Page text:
How to Find the Right Mental Health Support
by Cyndi Williams, MSW, LCSW
For some, navigating mental health can come with stigma or shame, although the medical community has generally come to understand that our mental health and our physical health are inseparable. When you’ve become widowed, even if you do not have fear or shame about seeking help, it may still feel overwhelming to figure out how or where to get help.
Let’s dive into the different types of help that are available, and how to access them.
Primary Care. If you have never had a diagnosis of depression, anxiety, or other mental health condition, begin with a call to your primary care physician to share your symptoms, which could include excessive crying, sleeplessness, anger outbursts, difficulty concentrating, exaggerated startle response, hypervigilance (seeing danger everywhere), flashbacks, nightmares, etc. You may simply need a low dose of medication to help with anxiety or depression. Once you have started a medication be sure to take it as prescribed, and only stop taking the medication under your doctor’s direction and supervision. If your doctor has recommended medication, they will often encourage you to also seek talk therapy for best outcomes. If you have never previously needed medications for mental health, you will likely be able to wean off the medications over time.
Psychiatrist. If you had a prior mental health diagnosis before losing your spouse, and have previously been on medication for that diagnosis, it is probably best to see a psychiatrist who specializes in medications for mental health. Most psychiatrists focus mainly on medication management, and will encourage patients to seek talk therapy in combination with medications for the best outcomes. Most often, your primary care physician will refer you to a psychiatric health provider.
Grief Support Group. Many churches, hospice organizations, and funeral homes offer grief support groups. These groups may provide support for all kinds of grief, or for a specific kind of grief such as loss of a spouse. Some groups are open format, meaning you can join at any time, and there typically is not a formal agenda or goal at the meetings. Rather, this is a place to share your emotional experience with others under the supervision of a professional. There are also time-limited “closed” groups. I found the latter to be more helpful in my early grief because they tend to have a limited number of participants, an agenda or topic each week, and new members cannot join after the group has started. The closed group format was better for me because I didn’t have to repeat the story of my loss, or hear everyone else in the group share their losses in detail week after week. Those with more traumatic losses may find that a widow/widower-specific, closed and time-limited group is a better fit.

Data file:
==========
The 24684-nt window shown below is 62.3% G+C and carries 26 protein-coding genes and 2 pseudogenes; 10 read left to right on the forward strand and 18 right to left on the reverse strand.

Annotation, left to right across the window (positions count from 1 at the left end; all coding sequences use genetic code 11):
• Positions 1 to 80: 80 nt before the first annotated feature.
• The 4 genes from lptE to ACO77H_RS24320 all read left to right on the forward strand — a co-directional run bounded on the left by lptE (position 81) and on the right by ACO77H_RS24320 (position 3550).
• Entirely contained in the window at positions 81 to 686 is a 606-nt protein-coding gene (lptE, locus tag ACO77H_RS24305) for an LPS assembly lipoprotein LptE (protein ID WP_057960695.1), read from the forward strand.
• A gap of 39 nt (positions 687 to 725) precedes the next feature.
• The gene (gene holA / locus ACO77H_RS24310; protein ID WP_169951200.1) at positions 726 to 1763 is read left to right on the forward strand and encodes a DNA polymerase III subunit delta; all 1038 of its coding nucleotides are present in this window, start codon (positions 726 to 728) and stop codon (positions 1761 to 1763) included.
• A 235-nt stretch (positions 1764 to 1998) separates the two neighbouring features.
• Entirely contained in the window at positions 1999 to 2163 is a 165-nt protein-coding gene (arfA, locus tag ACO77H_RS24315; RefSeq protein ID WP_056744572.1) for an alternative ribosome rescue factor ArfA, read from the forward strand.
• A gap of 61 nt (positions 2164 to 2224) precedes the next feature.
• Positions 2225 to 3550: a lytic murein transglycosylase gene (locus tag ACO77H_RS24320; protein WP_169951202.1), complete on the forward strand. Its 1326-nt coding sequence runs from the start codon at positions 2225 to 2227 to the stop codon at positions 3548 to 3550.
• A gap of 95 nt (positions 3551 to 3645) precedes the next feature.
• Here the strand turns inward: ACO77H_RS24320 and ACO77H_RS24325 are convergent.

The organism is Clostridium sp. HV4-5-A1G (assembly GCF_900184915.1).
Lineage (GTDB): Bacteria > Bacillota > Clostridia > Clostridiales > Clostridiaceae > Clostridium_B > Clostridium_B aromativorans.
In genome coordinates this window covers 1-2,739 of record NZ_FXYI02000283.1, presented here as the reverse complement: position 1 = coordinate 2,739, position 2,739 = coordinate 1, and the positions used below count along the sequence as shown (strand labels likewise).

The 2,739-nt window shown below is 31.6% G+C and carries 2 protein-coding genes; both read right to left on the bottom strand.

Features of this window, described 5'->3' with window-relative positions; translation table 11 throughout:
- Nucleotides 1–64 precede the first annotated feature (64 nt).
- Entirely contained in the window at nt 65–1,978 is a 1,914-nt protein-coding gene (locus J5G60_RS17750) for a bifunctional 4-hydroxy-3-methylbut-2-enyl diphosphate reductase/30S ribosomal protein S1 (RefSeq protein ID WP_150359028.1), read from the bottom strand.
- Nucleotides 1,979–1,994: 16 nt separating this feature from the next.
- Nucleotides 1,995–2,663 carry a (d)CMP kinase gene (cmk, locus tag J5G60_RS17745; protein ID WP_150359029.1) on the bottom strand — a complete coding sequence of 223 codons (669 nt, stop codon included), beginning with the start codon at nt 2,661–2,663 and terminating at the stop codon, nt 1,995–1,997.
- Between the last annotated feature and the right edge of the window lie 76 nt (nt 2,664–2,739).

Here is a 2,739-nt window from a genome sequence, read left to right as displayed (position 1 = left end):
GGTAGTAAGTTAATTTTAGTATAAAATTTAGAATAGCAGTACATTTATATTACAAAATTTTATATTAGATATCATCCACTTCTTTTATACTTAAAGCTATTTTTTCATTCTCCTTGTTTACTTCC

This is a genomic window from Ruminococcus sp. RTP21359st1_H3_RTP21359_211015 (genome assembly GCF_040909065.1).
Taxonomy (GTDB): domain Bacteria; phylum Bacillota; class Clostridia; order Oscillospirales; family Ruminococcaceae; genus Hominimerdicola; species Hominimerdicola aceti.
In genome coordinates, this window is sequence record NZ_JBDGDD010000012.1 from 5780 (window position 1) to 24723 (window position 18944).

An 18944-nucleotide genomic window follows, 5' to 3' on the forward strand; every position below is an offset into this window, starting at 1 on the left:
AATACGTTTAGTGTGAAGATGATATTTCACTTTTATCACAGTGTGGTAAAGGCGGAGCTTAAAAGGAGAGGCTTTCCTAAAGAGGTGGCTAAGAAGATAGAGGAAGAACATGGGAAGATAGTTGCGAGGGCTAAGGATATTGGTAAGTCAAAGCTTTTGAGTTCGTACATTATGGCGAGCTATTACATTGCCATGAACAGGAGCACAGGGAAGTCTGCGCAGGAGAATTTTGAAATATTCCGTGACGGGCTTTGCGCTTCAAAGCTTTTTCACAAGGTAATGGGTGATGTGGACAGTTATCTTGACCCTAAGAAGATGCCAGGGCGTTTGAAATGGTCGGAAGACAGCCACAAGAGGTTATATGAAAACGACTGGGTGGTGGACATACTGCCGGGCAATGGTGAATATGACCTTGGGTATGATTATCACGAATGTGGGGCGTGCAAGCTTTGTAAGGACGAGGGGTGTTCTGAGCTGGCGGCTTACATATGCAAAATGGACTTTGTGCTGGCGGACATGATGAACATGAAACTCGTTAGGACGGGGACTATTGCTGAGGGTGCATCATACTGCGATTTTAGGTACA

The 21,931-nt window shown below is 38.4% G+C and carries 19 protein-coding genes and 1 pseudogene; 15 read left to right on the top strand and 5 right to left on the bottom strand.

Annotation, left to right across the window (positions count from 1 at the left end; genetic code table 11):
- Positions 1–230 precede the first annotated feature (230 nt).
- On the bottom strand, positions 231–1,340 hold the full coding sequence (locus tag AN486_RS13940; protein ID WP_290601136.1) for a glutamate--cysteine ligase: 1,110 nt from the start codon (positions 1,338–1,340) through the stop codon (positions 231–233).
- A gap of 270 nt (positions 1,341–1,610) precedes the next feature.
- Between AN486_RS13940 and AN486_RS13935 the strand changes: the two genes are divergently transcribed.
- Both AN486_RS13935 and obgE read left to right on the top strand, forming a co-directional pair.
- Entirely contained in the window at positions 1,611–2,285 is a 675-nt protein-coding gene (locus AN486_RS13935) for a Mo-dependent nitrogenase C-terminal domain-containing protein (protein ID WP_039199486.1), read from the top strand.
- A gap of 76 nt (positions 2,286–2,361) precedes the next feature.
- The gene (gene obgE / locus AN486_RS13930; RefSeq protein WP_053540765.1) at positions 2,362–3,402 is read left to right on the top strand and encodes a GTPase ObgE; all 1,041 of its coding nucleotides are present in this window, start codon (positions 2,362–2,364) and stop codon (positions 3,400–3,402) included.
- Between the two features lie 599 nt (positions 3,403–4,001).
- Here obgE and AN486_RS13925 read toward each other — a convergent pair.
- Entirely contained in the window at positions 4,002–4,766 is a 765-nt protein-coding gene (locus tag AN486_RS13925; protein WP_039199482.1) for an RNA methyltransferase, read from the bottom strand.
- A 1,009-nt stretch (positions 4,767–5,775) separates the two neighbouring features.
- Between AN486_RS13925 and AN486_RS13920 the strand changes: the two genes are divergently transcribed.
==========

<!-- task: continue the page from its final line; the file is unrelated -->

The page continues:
Counselor/Therapist. I personally believe every widow and widower could benefit from at least a few counseling sessions to focus on coping skills and feeling that they have a safe place to share their loss experience with someone outside their inner circle. Sometimes your closest supporters are also grieving your loss in their own way. They may not be comfortable seeing you hurting, or they may just not know how to help or what to say. A trained mental health counselor or therapist with experience in grief can help you begin to process what you’re feeling and experiencing and offer practical ways to work through your grief. I recommend researching therapists and their specialties before scheduling an appointment, or asking friends and family for recommendations. You may not feel an immediate connection with your new counselor, but try to participate in 2 to 3 sessions before deciding to try someone new. If you do not find the right fit for you, be patient and keep trying, because when you do connect with a counselor you will receive the greatest therapeutic benefit. You will not hurt your counselor’s feelings if it is not a good fit — in fact, they may be able to help you identify a better fit after getting to know you a bit.
Support Communities. Modern Widows Club’s in-person and virtual communities can help you feel less alone in your grief. Connecting with others at various stages of life and grief can help you find hope from those further along in their grief, and give you opportunities to reach back to support wisters who have started their grief journey more recently than you. Modern Widows Club has been committed throughout the years to furthering research and surveying members to better meet the needs of wisters around the globe. This is where you will have a space to discuss topics meaningful in widowhood, focus on healing and growth, meet that new friend who shares similar life circumstances or similar losses, and even have new adventures with your wisters.
Wishing you health and wellness.
Cyndi Williams is a mental health advisor and contributor for Modern Widows Club, currently working as a mental health therapist at Sandhill Counseling and Consultation in St. Louis, Missouri.